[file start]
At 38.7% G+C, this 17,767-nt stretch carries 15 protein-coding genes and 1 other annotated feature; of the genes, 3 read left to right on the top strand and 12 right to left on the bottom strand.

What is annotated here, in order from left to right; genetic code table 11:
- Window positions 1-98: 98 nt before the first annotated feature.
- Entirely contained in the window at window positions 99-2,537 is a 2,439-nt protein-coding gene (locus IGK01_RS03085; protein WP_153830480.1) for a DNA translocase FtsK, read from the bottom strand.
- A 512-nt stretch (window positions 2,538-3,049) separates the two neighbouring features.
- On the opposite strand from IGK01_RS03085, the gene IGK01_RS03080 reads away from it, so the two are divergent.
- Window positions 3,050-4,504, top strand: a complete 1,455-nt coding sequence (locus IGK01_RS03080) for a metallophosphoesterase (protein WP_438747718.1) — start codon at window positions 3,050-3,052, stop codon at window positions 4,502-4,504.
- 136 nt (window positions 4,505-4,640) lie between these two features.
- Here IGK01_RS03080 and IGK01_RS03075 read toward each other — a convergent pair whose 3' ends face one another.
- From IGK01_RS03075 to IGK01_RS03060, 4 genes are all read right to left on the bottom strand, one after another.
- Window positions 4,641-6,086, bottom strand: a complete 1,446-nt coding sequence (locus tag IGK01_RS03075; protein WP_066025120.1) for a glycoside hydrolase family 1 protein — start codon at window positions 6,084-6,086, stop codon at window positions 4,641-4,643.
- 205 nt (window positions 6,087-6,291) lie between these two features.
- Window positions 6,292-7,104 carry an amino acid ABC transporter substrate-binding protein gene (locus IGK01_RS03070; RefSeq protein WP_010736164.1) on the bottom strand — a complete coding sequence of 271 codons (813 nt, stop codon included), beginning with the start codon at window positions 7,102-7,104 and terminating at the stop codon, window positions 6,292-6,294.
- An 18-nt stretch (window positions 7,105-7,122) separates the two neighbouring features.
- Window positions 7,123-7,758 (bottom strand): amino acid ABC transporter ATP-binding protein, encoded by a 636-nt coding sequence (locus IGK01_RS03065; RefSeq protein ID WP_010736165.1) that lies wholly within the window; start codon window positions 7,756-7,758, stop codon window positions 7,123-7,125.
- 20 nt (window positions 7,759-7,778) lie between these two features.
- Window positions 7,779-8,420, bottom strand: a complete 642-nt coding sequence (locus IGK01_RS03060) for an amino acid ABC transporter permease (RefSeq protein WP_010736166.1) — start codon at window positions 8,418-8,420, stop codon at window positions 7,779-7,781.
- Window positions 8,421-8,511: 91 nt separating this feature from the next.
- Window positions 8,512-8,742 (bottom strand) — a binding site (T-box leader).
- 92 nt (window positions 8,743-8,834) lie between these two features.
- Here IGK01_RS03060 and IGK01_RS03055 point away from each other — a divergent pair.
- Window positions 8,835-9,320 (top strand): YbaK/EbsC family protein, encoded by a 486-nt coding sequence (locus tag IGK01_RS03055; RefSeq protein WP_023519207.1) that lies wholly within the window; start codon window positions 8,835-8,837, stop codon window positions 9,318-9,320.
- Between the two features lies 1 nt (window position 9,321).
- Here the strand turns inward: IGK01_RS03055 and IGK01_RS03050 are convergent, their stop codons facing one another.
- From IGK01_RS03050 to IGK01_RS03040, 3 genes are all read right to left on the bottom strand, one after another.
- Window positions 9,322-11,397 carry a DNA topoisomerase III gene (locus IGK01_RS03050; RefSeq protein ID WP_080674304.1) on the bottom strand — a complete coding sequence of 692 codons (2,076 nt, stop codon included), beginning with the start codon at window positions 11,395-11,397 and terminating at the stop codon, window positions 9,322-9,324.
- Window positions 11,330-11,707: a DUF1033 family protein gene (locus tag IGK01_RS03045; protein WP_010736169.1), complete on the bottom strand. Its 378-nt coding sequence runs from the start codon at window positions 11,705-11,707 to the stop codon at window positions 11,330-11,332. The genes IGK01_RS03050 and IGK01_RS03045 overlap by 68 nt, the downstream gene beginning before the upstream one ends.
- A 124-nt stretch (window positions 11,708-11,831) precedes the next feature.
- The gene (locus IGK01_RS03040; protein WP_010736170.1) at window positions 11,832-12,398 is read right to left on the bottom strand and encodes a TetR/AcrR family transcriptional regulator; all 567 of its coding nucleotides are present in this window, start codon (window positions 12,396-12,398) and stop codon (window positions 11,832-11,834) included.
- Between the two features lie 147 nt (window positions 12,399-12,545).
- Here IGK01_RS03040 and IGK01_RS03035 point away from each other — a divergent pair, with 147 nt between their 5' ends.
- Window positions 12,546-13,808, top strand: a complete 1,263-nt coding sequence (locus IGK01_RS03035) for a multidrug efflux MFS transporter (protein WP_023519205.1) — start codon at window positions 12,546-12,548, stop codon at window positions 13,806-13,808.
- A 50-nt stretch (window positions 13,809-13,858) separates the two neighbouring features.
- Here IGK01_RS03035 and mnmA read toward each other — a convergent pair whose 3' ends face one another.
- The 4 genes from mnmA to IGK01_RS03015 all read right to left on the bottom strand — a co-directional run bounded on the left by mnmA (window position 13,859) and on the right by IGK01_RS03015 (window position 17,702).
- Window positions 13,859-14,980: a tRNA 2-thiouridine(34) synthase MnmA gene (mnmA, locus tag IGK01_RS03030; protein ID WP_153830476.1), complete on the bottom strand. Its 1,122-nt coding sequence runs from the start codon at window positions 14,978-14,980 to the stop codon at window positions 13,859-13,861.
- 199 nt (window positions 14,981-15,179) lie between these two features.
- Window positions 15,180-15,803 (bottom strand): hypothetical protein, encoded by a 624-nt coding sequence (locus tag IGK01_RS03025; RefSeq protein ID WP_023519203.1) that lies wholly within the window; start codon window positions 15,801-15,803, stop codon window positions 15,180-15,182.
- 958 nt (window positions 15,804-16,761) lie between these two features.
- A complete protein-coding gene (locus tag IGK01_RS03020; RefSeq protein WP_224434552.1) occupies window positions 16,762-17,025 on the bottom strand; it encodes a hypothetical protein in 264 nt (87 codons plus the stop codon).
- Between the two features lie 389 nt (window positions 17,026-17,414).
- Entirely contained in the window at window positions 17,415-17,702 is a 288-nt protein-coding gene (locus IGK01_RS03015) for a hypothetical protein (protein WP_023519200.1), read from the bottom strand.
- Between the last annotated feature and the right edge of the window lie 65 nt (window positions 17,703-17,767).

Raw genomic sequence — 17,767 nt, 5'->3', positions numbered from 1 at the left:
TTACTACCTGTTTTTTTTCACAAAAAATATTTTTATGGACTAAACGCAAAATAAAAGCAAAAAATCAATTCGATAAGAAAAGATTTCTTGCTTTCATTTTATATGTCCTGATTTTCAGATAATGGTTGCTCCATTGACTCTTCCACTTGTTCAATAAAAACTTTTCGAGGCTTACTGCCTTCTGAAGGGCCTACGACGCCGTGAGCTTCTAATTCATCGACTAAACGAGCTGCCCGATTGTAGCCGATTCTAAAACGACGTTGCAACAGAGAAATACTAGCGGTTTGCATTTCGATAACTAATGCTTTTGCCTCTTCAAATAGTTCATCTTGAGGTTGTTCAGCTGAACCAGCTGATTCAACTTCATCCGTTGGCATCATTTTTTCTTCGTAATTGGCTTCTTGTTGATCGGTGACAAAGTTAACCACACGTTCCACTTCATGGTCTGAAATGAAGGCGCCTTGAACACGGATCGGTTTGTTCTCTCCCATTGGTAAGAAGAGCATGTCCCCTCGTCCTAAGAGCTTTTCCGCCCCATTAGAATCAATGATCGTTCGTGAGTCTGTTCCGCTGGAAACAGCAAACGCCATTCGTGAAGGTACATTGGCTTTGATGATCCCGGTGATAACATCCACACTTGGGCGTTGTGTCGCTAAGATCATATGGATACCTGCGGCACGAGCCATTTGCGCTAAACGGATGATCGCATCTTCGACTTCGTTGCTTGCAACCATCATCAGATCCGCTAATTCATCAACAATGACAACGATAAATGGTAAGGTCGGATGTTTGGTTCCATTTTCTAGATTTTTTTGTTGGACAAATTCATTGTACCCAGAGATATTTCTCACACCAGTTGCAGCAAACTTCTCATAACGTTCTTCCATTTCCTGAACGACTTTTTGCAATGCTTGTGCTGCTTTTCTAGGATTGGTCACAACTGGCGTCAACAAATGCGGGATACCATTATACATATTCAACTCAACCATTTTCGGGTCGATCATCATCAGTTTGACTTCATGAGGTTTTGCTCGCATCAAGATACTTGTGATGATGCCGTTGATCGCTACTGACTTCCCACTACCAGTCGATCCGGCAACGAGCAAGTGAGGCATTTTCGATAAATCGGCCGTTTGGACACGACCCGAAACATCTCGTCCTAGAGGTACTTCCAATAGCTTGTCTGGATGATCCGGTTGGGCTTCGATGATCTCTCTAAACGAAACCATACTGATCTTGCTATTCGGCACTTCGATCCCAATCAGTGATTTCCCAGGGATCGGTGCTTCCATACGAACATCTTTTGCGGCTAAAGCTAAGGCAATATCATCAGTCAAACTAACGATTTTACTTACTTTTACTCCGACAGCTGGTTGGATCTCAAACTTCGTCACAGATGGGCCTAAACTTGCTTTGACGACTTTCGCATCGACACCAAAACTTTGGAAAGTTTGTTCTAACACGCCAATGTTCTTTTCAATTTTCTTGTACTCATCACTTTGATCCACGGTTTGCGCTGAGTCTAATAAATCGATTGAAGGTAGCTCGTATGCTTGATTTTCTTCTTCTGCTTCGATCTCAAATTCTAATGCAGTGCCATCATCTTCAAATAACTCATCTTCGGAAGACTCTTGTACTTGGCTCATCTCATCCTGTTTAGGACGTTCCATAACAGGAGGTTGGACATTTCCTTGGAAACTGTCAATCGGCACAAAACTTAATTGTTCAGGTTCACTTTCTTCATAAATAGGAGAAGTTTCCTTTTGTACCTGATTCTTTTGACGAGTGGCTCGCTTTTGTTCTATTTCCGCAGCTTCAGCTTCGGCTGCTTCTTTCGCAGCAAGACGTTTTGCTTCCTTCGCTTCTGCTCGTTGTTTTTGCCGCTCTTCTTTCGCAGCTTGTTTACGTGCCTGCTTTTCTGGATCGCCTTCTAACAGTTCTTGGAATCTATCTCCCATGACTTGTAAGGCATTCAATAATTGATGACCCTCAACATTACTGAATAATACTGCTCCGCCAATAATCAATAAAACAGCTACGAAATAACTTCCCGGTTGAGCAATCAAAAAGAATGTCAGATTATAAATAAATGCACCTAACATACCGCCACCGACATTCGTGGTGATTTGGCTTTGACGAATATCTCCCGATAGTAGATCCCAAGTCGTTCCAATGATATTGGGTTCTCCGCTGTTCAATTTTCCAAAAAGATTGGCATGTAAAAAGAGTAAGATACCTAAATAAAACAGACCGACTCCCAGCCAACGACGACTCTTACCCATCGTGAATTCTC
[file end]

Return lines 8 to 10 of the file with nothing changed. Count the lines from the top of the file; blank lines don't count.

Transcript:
- 136 nt (window positions 4,505-4,640) lie between these two features.
- Here IGK01_RS03080 and IGK01_RS03075 read toward each other — a convergent pair whose 3' ends face one another.
- From IGK01_RS03075 to IGK01_RS03060, 4 genes are all read right to left on the bottom strand, one after another.